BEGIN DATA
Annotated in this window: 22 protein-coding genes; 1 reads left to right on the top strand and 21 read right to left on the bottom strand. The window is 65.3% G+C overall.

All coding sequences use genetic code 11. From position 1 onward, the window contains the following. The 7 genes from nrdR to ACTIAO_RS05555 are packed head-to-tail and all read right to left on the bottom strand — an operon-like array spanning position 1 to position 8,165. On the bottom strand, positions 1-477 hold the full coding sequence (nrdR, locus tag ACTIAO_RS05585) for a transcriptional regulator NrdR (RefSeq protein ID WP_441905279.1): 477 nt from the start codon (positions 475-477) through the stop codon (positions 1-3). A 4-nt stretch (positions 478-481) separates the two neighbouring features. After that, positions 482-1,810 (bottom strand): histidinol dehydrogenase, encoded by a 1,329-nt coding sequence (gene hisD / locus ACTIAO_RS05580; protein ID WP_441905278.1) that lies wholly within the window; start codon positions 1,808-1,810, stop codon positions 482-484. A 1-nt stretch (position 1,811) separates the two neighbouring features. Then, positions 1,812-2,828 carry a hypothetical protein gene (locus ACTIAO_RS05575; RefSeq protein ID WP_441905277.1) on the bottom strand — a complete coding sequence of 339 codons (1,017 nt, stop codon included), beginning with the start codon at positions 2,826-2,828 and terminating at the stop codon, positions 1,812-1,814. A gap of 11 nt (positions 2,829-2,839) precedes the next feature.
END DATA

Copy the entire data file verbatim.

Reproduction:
Annotated in this window: 22 protein-coding genes; 1 reads left to right on the top strand and 21 read right to left on the bottom strand. The window is 65.3% G+C overall.

All coding sequences use genetic code 11. From position 1 onward, the window contains the following. The 7 genes from nrdR to ACTIAO_RS05555 are packed head-to-tail and all read right to left on the bottom strand — an operon-like array spanning position 1 to position 8,165. On the bottom strand, positions 1-477 hold the full coding sequence (nrdR, locus tag ACTIAO_RS05585) for a transcriptional regulator NrdR (RefSeq protein ID WP_441905279.1): 477 nt from the start codon (positions 475-477) through the stop codon (positions 1-3). A 4-nt stretch (positions 478-481) separates the two neighbouring features. After that, positions 482-1,810 (bottom strand): histidinol dehydrogenase, encoded by a 1,329-nt coding sequence (gene hisD / locus ACTIAO_RS05580; protein ID WP_441905278.1) that lies wholly within the window; start codon positions 1,808-1,810, stop codon positions 482-484. A 1-nt stretch (position 1,811) separates the two neighbouring features. Then, positions 1,812-2,828 carry a hypothetical protein gene (locus ACTIAO_RS05575; RefSeq protein ID WP_441905277.1) on the bottom strand — a complete coding sequence of 339 codons (1,017 nt, stop codon included), beginning with the start codon at positions 2,826-2,828 and terminating at the stop codon, positions 1,812-1,814. A gap of 11 nt (positions 2,829-2,839) precedes the next feature.